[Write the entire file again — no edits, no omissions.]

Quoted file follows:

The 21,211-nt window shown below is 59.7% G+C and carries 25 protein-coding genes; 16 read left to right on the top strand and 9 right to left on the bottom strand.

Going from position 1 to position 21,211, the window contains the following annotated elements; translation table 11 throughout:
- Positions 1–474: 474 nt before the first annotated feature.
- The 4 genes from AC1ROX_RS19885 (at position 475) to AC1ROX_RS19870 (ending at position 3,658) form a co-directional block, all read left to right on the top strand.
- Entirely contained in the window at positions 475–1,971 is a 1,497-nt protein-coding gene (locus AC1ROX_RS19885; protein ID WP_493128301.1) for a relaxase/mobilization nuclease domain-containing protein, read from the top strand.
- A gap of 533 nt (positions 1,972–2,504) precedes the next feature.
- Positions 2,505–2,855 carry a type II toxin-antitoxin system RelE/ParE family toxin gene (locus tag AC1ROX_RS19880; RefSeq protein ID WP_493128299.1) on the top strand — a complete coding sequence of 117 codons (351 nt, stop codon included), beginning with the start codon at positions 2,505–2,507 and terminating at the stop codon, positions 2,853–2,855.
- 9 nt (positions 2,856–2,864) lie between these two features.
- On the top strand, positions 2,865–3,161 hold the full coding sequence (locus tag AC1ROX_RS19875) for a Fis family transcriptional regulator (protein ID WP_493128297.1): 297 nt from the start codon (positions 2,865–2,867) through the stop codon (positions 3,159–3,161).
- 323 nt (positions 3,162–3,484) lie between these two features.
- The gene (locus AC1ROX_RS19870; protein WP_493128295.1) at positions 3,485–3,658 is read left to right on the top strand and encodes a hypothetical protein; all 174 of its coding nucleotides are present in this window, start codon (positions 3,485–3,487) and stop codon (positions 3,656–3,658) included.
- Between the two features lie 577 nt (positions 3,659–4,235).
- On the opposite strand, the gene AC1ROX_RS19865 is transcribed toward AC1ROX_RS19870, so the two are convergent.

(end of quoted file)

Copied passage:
The 21,211-nt window shown below is 59.7% G+C and carries 25 protein-coding genes; 16 read left to right on the top strand and 9 right to left on the bottom strand.

Going from position 1 to position 21,211, the window contains the following annotated elements; translation table 11 throughout:
- Positions 1–474: 474 nt before the first annotated feature.
- The 4 genes from AC1ROX_RS19885 (at position 475) to AC1ROX_RS19870 (ending at position 3,658) form a co-directional block, all read left to right on the top strand.
- Entirely contained in the window at positions 475–1,971 is a 1,497-nt protein-coding gene (locus AC1ROX_RS19885; protein ID WP_493128301.1) for a relaxase/mobilization nuclease domain-containing protein, read from the top strand.
- A gap of 533 nt (positions 1,972–2,504) precedes the next feature.
- Positions 2,505–2,855 carry a type II toxin-antitoxin system RelE/ParE family toxin gene (locus tag AC1ROX_RS19880; RefSeq protein ID WP_493128299.1) on the top strand — a complete coding sequence of 117 codons (351 nt, stop codon included), beginning with the start codon at positions 2,505–2,507 and terminating at the stop codon, positions 2,853–2,855.
- 9 nt (positions 2,856–2,864) lie between these two features.
- On the top strand, positions 2,865–3,161 hold the full coding sequence (locus tag AC1ROX_RS19875) for a Fis family transcriptional regulator (protein ID WP_493128297.1): 297 nt from the start codon (positions 2,865–2,867) through the stop codon (positions 3,159–3,161).
- 323 nt (positions 3,162–3,484) lie between these two features.
- The gene (locus AC1ROX_RS19870; protein WP_493128295.1) at positions 3,485–3,658 is read left to right on the top strand and encodes a hypothetical protein; all 174 of its coding nucleotides are present in this window, start codon (positions 3,485–3,487) and stop codon (positions 3,656–3,658) included.
- Between the two features lie 577 nt (positions 3,659–4,235).
- On the opposite strand, the gene AC1ROX_RS19865 is transcribed toward AC1ROX_RS19870, so the two are convergent.